Appellant's second argument is that his actions protected the United States (which is "another") by enforcing its policy of protecting dolphins. Specifically, he cites the Marine Mammal Protection Act, 16 U.S.C. s 1361 and the Animal Welfare Act, 7 U.S.C. s 2131, as evidence that cruelty to dolphins is a harm clearly recognized by the United states. While it is unclear whether the Marine Mammal Protection Act represents such a policy with respect to the instant dolphins [FN1], it is clear that the provisions of the Animal Welfare Act apply to Kea and Puka since the protection of the Animal Welfare Act extends to all warm-blooded animals. As noted in House Report No. 91-1651, 91st Cong., 2nd Sess., the purpose of the bill was to establish "by law, the humane ethic that animals should be accorded the basic creative comforts of adequate housing, ample food and water, reasonable handling, decent sanitation, sufficient ventilation, shelter from extreme of weather and temperature, and adequate veterinary care including the appropriate use of pain-killing drugs." Reprinted in (1970) U.S.Code Cong. and Admin.News, pp. 5103, 5104. The provisions of the statute and its concomitant regulations establish conditions for the housing [FN2], care [FN3], and feeding [FN4] of laboratory animals, including dolphins. Moreover, civil penalties of up to $1,000 a day are provided for research facilities that do not comply with the specified standards.[FN5] Thus, 7 U.S.C. s 2131 et seq. and its accompanying regulations manifest a national policy to protect the well-being of laboratory animals like the instant dolphins.
FN1. The Marine Mammal Protection Act was enacted on December 21, 1972; the two dolphins were acquired by the University of Hawaii laboratory in 1969 and June of 1972.
FN2. 9 CFR s 3.100, 103, 108.
FN3. 4 CFR s 3.106, 109.
FN4. 9 CFR s 3.104.
FN5. 7 U.S.C. s 2149.
Appellant testified at length about his familiarity with facilities that could hold the dolphins at least temporarily, for example, the Navy Undersea Laboratory and Sea Life Park; nonetheless, he chose to release the dolphins into the open ocean. Furthermore, appellant testified that he began researching the release of the dolphins a year before the event in question took place; and that the actual decision to release the dolphins was made a month ahead of time. Yet, he offered no explanation as to why he never attempted to contact the federal government either by phone or mail to report the alleged life- threatening conditions at the laboratory. In other words, it is clear that the appellant consciously and deliberately chose "theft" of the dolphins as that crime is defined by our statutes as the alternative to the "evil" of the alleged violation of the policy of the United States for the protection of laboratory animals.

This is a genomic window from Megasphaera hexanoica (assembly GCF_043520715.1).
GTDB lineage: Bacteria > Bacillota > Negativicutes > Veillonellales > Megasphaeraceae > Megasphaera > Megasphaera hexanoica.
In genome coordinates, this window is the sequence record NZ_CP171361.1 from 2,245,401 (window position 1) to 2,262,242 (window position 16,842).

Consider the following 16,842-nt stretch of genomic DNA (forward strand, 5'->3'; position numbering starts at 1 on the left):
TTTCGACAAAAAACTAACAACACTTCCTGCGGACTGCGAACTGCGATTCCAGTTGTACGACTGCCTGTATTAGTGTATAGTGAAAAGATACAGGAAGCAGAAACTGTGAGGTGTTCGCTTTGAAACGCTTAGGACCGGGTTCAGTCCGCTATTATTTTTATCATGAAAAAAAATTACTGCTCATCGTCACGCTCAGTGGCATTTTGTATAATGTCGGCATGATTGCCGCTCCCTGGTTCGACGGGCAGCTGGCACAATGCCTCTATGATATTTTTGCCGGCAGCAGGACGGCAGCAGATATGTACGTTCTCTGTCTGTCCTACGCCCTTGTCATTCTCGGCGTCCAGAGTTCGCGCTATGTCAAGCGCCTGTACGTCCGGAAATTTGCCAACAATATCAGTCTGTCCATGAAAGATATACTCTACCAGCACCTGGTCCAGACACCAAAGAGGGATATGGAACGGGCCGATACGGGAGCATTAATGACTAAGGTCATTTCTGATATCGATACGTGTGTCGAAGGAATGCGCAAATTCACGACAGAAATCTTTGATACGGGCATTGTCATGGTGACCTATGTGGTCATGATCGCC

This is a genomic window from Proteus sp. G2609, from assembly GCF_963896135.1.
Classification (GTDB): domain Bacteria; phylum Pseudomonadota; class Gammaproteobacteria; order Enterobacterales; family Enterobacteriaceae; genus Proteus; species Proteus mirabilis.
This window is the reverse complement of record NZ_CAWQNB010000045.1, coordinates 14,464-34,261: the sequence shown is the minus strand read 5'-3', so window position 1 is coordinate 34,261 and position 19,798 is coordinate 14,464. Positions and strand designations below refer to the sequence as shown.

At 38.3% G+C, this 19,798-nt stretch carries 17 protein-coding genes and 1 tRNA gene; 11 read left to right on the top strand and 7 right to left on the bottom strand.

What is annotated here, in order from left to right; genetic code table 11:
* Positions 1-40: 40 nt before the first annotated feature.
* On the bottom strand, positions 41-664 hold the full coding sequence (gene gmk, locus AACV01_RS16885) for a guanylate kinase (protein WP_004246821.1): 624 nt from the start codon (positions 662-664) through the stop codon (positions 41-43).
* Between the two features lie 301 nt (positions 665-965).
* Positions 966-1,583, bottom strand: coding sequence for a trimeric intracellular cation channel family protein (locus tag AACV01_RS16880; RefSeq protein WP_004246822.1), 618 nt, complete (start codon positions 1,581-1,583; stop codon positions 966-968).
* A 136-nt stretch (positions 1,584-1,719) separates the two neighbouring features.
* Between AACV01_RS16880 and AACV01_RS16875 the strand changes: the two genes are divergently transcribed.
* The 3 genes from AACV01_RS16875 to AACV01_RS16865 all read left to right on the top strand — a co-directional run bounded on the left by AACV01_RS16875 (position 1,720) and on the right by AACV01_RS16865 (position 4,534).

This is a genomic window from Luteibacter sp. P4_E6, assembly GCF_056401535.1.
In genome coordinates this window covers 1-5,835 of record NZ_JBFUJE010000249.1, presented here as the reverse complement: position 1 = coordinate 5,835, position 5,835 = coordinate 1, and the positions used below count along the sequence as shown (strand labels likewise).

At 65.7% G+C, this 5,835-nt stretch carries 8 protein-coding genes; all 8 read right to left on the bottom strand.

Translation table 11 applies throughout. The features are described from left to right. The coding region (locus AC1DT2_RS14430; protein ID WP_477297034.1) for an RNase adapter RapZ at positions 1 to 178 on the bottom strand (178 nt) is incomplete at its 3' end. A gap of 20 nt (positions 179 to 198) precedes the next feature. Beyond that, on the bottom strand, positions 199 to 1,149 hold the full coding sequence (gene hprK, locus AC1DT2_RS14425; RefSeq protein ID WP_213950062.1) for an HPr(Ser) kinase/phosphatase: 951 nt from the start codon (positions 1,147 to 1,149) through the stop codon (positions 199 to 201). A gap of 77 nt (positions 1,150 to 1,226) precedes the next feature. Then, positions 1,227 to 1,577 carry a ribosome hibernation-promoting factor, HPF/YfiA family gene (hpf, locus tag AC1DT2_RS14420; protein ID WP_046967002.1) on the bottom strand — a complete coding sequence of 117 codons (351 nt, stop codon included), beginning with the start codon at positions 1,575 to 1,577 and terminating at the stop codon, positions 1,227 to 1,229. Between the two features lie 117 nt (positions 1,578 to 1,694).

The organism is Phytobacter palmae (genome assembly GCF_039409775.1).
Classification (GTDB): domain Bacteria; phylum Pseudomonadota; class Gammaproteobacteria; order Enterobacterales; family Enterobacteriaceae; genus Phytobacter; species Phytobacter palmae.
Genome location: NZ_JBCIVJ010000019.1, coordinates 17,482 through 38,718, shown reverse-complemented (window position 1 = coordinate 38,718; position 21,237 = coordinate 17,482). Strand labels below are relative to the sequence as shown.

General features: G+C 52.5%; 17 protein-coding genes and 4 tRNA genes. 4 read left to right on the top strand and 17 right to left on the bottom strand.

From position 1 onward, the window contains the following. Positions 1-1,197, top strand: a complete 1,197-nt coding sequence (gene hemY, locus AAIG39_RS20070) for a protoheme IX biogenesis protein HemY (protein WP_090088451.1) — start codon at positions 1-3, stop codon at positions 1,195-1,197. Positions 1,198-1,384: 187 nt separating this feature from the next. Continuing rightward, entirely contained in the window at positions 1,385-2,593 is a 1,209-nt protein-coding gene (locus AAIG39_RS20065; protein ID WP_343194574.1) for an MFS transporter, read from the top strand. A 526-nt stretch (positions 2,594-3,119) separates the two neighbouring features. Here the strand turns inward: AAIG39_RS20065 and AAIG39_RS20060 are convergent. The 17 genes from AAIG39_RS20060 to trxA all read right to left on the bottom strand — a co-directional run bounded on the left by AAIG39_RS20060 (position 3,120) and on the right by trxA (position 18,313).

Consequently, the trial court was squarely faced, as are we, with the threshold determination of whether, as a matter of law, the harm or evil of the alleged violation of the policy of the United States for the protection of laboratory animals outweighed the evil of the commission of the crime of theft. We agree with the ruling of the court below and hold that appellant's action in removing the dolphins from their tanks, transporting them to Yokohama Bay and there releasing them into the ocean, thereby committing the crime of theft, was at least as great an evil as a matter of law as that sought to be prevented. Accordingly, the trial court correctly ruled that under the instant circumstances, the choice of evils defense was not available.
Appellant complains of the quashing of certain subpoenas and the refusal to allow certain testimony. With one exception, all these rulings involved evidence offered in support of the asserted "choice of evils" defense and are therefore, affirmed.
One, however, evidences a different possible defense, that of a claim of authority under HRS s 708-834(1)(b).
Appellant caused the issuance of a subpoena duces tecum directing Dr. Herman, head of the laboratory, to bring with him to court all records regarding the dolphins and any and all procedures, rules and regulations of the University of Hawaii concerning the care and treatment of the dolphins at its laboratory facilities. At the hearing on the motion to quash the subpoena, appellant's counsel stated that on the basis of his client's representations, he believed certain University regulations authorized the release of the dolphins under emergency conditions. Appellant's counsel also stated that he was engaging in a "fishing expedition". The government objected to the request for research data and University of Hawaii's rules regarding the care and treatment of the dolphins as being burdensome and oppressive. The trial court found the subpoena to be "oppressive and unreasonable, especially in view of its broad scope and its dubious relevancy to the issues at trial".
Our Supreme Court in State v. Pacarro, 61 Haw. 84, 595 P.2d 295 (1979) made clear that a subpoena duces tecum is not to be used as an additional means of discovery or to permit a fishing expedition.